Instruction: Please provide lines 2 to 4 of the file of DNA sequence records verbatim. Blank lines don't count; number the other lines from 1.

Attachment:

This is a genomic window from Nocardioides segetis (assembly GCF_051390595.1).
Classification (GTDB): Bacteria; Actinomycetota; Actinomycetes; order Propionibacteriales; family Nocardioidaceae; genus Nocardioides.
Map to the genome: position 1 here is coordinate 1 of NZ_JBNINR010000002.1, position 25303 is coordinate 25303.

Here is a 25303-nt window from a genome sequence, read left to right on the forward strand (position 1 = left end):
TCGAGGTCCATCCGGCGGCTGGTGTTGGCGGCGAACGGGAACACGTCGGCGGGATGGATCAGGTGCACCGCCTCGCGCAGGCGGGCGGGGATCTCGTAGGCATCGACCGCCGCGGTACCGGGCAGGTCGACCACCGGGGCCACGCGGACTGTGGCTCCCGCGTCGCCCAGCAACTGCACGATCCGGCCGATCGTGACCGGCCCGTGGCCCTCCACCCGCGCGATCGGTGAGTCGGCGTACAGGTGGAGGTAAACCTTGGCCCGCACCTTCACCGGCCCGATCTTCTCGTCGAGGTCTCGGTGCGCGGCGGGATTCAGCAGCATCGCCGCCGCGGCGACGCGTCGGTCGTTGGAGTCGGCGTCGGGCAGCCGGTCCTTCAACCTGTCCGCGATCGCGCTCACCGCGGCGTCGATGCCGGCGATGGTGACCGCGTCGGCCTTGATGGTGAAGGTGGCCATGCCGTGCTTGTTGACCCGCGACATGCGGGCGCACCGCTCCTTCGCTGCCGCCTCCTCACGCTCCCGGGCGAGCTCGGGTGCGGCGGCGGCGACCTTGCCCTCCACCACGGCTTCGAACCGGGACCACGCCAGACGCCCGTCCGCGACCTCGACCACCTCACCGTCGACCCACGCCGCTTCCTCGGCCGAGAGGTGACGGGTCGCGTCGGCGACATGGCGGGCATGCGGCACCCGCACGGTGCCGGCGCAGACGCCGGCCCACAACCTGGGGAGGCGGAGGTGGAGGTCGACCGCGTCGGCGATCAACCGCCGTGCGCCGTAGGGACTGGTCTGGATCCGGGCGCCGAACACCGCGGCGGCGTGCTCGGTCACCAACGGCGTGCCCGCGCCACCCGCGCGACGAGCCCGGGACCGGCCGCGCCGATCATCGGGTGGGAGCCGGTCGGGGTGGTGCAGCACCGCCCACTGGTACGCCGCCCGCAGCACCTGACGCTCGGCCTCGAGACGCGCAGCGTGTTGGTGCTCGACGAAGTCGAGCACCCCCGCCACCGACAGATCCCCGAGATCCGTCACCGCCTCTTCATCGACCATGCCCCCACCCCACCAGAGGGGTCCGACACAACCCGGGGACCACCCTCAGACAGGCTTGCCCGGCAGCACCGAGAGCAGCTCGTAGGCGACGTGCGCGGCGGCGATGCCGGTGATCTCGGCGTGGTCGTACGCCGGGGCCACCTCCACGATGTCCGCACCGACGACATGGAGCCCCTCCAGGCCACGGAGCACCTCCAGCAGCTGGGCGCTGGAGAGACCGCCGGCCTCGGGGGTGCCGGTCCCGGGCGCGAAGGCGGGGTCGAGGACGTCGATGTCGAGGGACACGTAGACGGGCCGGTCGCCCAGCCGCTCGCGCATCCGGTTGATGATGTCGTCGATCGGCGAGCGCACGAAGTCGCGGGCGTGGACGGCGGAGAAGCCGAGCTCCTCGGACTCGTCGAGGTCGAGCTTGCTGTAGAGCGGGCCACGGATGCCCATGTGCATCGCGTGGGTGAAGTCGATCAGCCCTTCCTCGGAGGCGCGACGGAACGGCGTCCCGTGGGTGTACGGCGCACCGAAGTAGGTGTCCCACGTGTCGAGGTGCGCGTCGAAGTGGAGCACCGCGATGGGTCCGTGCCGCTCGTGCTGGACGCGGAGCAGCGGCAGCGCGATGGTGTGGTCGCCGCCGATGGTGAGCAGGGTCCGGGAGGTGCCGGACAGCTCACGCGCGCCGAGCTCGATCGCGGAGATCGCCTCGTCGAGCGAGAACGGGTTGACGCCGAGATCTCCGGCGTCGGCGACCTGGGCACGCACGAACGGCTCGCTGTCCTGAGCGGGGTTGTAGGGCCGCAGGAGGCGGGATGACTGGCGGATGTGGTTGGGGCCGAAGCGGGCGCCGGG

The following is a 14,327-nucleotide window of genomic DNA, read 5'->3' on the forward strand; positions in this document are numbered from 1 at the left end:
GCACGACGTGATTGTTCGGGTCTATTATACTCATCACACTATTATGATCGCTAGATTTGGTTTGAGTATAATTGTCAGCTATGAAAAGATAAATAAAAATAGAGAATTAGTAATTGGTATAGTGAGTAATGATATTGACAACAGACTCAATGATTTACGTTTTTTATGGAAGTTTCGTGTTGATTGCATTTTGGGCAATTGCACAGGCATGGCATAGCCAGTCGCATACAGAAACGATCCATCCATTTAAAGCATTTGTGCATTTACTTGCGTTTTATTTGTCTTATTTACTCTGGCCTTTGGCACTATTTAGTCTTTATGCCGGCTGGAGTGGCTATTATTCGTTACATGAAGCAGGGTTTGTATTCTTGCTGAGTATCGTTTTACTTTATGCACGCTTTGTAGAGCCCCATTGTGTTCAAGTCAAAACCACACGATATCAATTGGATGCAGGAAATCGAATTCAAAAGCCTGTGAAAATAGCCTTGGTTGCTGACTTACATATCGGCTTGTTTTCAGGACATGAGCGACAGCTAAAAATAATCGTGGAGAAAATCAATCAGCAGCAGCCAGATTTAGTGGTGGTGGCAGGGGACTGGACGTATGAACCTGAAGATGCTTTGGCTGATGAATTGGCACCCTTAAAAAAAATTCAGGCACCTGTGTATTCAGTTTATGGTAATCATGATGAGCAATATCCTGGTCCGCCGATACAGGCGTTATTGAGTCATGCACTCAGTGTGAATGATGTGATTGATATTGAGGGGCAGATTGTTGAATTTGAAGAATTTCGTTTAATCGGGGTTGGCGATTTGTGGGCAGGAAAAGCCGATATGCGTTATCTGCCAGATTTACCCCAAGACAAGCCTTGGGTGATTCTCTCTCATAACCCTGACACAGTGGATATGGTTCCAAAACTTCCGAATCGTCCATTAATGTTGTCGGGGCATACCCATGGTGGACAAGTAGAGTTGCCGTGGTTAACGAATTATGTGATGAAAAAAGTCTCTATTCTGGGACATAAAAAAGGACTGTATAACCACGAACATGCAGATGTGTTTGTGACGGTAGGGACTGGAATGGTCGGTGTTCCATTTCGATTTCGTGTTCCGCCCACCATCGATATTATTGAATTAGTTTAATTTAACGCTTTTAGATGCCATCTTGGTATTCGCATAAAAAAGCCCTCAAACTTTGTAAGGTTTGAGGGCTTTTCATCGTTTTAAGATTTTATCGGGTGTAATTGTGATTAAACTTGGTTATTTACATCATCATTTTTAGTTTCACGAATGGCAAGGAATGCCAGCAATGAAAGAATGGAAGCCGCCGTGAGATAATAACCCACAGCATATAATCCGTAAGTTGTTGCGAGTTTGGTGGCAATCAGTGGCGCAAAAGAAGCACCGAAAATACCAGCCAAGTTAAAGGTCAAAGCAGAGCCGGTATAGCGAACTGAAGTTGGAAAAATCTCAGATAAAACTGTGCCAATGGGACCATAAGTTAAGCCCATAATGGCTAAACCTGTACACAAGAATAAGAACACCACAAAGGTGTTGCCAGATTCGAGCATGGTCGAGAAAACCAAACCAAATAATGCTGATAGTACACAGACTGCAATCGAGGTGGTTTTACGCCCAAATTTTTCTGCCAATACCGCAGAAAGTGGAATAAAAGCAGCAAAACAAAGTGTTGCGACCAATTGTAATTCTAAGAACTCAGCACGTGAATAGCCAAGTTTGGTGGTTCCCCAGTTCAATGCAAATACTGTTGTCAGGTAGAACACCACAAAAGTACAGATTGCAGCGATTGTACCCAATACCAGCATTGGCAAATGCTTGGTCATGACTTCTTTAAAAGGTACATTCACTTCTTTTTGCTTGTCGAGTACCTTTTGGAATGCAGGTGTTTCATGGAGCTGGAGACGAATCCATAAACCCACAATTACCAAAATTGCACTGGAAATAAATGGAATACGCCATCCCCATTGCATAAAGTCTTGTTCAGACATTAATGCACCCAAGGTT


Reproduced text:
Classification (GTDB): Bacteria; Actinomycetota; Actinomycetes; order Propionibacteriales; family Nocardioidaceae; genus Nocardioides.
Map to the genome: position 1 here is coordinate 1 of NZ_JBNINR010000002.1, position 25303 is coordinate 25303.

Here is a 25303-nt window from a genome sequence, read left to right on the forward strand (position 1 = left end):